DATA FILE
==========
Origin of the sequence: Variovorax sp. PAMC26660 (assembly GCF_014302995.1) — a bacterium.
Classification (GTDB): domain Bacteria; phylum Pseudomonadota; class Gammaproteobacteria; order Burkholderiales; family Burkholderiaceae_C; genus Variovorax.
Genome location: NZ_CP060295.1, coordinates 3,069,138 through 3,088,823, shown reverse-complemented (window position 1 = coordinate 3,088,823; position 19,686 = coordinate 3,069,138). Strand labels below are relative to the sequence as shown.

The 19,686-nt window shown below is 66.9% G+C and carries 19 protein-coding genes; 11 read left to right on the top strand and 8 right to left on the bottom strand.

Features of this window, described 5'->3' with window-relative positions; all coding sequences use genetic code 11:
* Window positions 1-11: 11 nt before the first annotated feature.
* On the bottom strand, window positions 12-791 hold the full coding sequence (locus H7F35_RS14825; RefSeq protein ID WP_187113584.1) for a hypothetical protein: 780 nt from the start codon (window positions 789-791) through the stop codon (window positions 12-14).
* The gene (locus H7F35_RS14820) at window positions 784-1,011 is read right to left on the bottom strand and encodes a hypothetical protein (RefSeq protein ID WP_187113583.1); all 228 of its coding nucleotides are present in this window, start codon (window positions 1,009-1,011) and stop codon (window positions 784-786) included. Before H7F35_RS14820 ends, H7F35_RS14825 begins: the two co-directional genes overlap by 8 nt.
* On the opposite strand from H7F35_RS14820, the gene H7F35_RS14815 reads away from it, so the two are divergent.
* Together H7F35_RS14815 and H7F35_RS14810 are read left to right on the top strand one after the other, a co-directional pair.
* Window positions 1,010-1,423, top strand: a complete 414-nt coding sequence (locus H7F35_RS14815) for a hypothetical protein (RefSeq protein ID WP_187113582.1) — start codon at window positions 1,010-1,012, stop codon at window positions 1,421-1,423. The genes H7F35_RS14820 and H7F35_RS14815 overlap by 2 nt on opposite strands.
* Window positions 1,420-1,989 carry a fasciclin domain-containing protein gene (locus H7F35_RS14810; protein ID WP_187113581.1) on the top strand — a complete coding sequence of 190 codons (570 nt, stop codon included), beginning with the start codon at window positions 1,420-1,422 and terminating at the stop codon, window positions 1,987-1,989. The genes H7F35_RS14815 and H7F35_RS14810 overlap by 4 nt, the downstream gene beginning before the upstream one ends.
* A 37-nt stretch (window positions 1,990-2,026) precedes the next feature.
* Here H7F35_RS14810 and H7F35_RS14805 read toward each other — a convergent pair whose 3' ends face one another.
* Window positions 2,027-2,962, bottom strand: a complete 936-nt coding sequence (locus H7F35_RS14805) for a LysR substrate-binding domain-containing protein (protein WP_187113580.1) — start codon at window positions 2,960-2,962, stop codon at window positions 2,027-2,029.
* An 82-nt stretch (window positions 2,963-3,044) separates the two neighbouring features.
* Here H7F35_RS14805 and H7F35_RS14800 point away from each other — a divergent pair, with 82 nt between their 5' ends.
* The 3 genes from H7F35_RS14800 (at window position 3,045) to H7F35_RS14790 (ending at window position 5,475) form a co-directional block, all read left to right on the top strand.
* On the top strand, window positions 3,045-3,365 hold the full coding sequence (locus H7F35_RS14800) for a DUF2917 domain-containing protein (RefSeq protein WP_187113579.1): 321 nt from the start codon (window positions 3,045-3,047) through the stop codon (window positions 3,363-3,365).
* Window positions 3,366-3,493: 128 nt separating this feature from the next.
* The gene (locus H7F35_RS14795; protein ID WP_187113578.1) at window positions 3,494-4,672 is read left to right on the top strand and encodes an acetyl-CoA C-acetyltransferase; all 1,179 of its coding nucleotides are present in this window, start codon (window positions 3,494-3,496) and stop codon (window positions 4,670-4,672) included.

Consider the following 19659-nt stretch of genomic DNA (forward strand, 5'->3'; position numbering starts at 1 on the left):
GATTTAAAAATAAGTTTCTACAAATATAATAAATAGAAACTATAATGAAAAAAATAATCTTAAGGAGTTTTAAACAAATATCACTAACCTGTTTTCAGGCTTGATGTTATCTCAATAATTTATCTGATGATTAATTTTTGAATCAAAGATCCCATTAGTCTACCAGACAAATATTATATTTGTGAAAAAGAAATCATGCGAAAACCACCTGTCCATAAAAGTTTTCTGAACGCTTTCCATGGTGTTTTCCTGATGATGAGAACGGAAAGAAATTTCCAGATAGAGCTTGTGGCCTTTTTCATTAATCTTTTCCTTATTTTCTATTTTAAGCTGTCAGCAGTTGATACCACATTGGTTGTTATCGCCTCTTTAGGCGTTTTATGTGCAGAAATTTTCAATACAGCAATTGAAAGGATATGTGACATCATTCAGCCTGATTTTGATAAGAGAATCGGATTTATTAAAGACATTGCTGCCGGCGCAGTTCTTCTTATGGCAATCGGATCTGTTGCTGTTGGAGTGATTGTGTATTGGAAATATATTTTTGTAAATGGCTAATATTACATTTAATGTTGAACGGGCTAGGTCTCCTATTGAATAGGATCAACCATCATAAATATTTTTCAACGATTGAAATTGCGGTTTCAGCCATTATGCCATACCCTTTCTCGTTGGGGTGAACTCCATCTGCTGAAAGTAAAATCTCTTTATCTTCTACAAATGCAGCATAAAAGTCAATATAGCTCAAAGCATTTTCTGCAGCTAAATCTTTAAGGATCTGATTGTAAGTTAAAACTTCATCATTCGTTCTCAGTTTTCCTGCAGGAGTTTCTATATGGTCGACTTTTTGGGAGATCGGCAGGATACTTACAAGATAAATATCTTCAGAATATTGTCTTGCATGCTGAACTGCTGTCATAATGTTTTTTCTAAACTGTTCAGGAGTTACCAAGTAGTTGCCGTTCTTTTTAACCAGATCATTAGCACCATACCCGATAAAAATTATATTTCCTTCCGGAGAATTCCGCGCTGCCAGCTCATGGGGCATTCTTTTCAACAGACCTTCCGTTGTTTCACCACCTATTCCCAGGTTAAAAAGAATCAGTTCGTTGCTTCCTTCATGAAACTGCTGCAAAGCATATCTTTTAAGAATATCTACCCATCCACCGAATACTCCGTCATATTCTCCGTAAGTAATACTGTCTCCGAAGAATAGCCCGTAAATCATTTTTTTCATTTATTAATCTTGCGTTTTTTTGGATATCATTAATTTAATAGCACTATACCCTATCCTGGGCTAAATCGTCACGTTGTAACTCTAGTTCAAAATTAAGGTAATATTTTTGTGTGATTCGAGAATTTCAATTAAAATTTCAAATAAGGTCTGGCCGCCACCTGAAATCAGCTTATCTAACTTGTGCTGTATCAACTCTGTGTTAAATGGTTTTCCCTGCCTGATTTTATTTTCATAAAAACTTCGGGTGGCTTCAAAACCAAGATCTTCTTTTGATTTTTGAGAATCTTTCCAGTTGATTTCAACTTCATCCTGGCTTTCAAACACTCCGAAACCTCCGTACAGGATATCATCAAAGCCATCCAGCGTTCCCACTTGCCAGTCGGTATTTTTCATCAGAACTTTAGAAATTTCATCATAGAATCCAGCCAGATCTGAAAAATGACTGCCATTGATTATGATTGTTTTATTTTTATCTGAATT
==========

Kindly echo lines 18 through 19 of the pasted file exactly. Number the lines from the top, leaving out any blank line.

* The 3 genes from H7F35_RS14800 (at window position 3,045) to H7F35_RS14790 (ending at window position 5,475) form a co-directional block, all read left to right on the top strand.
* On the top strand, window positions 3,045-3,365 hold the full coding sequence (locus H7F35_RS14800) for a DUF2917 domain-containing protein (RefSeq protein WP_187113579.1): 321 nt from the start codon (window positions 3,045-3,047) through the stop codon (window positions 3,363-3,365).